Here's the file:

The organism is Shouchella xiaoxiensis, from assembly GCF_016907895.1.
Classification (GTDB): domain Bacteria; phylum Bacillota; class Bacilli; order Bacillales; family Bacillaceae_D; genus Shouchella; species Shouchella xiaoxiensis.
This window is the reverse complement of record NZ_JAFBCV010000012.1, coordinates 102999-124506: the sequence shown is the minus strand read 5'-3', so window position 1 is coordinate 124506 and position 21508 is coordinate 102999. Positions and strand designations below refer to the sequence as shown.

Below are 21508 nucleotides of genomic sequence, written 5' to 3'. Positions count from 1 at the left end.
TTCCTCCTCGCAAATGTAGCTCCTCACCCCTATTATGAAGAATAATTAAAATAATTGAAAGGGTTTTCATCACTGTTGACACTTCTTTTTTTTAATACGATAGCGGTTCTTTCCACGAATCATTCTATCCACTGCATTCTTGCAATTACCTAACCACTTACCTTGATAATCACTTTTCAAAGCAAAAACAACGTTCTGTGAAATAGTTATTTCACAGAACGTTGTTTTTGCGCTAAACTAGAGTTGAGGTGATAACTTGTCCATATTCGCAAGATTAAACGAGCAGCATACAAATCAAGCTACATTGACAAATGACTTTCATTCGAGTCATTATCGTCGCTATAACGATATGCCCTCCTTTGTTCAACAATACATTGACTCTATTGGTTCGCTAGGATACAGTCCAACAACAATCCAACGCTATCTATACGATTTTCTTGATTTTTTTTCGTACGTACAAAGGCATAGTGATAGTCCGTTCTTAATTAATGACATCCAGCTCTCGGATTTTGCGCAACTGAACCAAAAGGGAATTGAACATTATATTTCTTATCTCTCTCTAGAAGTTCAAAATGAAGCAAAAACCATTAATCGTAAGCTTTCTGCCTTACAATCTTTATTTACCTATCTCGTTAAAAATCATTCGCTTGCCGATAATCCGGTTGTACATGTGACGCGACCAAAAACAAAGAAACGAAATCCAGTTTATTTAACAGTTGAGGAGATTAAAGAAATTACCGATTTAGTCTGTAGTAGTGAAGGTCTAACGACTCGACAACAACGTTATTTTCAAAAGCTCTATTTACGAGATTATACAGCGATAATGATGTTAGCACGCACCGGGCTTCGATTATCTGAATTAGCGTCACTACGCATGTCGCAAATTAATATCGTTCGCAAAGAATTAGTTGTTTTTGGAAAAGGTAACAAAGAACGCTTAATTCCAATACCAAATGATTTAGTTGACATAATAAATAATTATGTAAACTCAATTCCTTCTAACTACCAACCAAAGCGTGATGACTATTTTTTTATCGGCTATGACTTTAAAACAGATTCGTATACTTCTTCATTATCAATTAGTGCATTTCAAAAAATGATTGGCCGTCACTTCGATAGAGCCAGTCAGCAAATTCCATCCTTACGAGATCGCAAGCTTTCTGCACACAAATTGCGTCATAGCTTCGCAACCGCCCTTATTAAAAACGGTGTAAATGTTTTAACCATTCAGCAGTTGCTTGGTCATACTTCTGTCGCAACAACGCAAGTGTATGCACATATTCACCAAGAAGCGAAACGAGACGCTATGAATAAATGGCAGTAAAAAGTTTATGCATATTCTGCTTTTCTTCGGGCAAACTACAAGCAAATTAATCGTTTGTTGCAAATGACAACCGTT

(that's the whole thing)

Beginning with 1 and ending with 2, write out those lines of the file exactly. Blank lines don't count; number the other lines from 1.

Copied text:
The organism is Shouchella xiaoxiensis, from assembly GCF_016907895.1.
Classification (GTDB): domain Bacteria; phylum Bacillota; class Bacilli; order Bacillales; family Bacillaceae_D; genus Shouchella; species Shouchella xiaoxiensis.